After we had our fill of this we called in at a final stop...Holbeck car park. It held 5+ adult Mediterranean Gulls. I managed a few shots in the rain including the following. Whilst at Holbeck we scanned the sea picking up Red-throated Diver, Common Scoter and a few Porpoise in the bay.

If you make this bigger, note the rain. And not the slightly fuzzy bird.

This was enough excitement for Mike, John and myself and we retired as the others hit Tophill Low.

Tuesday 8 February 2011

Linc'd In

Was back at Killingholme today - it was a glorious day but sadly the birds on survey didn't seem to agree... Very poor numbers which I can't disclose for legal reasons. The light was amazing for photographs but sadly I managed to break my camera (temporarily, thankfully).

Black-tailed Godwit was the one bird to buck the trend with returning birds certainly doing that. I would have known where they were returning from BUT the colour-ringed bird decided to stay out of range. Nothing of note on the pits either which was a disappointment.

I was happy to be out with the wearther - reaching a scorching 12 degrees. Last time 12 was on my cars thermometer it had a minus in front. Rather bizarrely a number of walkers passed through my site today - all 60-something tall men with beards accompanied by weathered, spindly spouses. I wonder if there was some sort of formal 'thing' in the doing as walking through post-industrial waste-land, flanked by car park wouldn't be my idea of a good walk. Birdwatching I get, boat watching I can understand, but walking when there is a deficit of 'pretty'. Hmm.

I moved on to South Ferriby before I headed back over the bridge for another crack at the Rough-legged Buzzard. This took a while to show but quickly my eyes were drawn to a small harrier - a ringtail Hen Harrier in fact being chased into the distance by a Carrion Crow only marginally smaller than itself. Rather closer and somewhat disproving my theory that they had gone extinct was a very showy Barn Owl hunting the rough ground 100 metres away. It landed and as I was getting ready to take shots of it on the deck it was away, leaving the unfortunate vole on the ground (not flushed by me I can asure - traffic seemingly). I managed to squeeze off a few photos and the following was the best of them.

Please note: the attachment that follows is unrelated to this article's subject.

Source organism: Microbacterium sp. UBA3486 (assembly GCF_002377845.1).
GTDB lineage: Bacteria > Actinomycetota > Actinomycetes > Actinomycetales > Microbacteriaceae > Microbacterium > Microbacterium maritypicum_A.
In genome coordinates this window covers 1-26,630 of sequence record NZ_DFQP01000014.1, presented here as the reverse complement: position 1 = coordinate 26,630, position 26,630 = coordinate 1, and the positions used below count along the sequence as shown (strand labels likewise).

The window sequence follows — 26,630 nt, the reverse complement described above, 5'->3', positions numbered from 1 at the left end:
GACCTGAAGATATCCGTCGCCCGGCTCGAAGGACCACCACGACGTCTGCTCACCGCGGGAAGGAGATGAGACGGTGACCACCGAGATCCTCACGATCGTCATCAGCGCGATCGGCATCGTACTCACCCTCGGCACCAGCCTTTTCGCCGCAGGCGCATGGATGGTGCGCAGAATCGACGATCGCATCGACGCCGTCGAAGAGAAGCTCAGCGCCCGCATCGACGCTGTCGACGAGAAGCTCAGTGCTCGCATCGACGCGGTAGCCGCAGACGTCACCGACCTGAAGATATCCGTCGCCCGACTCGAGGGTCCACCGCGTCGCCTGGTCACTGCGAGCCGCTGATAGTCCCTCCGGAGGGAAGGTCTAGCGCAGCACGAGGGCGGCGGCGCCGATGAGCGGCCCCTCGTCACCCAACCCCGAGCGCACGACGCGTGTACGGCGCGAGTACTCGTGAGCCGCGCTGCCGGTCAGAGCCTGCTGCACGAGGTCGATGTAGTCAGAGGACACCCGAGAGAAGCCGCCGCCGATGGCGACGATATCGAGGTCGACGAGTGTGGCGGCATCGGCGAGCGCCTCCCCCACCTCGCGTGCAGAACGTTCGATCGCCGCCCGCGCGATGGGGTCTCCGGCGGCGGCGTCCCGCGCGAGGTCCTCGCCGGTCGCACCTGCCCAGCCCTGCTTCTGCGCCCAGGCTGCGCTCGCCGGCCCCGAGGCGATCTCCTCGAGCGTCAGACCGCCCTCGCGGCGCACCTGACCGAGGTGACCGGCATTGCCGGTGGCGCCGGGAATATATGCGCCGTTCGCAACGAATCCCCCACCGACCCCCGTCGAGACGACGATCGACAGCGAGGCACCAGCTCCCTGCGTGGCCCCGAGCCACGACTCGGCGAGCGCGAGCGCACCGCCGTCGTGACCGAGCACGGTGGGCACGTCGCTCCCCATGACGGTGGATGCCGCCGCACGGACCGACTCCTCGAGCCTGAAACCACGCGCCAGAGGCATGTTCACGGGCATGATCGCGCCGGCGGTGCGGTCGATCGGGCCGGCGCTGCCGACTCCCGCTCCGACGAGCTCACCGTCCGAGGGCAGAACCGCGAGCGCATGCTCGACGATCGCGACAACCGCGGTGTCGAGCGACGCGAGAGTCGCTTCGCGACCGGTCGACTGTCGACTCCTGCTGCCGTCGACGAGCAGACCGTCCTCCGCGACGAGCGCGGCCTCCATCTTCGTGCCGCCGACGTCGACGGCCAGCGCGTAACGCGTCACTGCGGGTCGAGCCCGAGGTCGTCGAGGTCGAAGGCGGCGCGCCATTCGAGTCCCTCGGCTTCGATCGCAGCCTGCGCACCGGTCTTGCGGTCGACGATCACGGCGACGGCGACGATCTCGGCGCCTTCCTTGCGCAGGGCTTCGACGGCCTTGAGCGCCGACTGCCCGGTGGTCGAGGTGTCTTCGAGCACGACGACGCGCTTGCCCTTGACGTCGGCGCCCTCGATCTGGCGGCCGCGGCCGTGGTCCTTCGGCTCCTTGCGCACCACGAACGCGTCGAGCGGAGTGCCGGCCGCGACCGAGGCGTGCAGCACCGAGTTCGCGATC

I'm not dead!

Whilst waiting for the buzzard to appear I noticed the 'Roe' Deer on Read's Island had plate like antlers. DOH!!! I'd not noticed that they were in fact Fallow Deer last time out. Very distant views were had. A small skein of Pink-footed Geese overflew. Then bosh the Buzzard was back. It seemed to just slip in although in truth it then spent ages farting around on the floor so may well have been just out of site. It stayed pretty distant the whole time but a brief foray out of silhouette allowed me to get a slightly better shot than last time out.

Better but still not worth a click really.

The light was failing so I pushed off. Apparently there are Waxwings at uni. Will take the camera to work...

Monday 7 February 2011

Spain in April

I am currently in the logistics stage of another trip to south-eastern Spain. I'm drawing up my targets and trying to  generate the gen. Whilst doing so I stumbled on this blog for Aquila Bird Tours which seems to be based bang in the area I visit. Their blog is regularly updated with stuff from the Costa Blanca, Murcia and further afield. I am unlikely to book a trip as I know the area now and am preparing for a days birding out of area but thoroughly recommend them on the basis of access to El Hondo and the grasp of the local scene if you happen to be out there.

The effects of Steroid Abuse

If you have any gen on anything bar wetland species (pretty much got that covered on previous trips) send me an email or something. Albacete & Murcia are my prime targets for steppe stuff. Back to the planning...

P.S. going to Killingholme tomorrow so a proper blog post then.

Sunday 6 February 2011

More Garden Birds

Im going potty round the house and as such have taken to watching the garden a lot...

The Bullfinches have increased to 6 birds (4 males, 2 females).

Only a little fuzzy today - god I can't wait for some decent light

Also had my second record of Yellowhammer in the garden - this time a cracking male in the hedgerow. My Reed Bunting seems to have become a regular fixture turning up at least 5 times now. Also managed a fuzzy picture (bad light causing focus and ISO issues).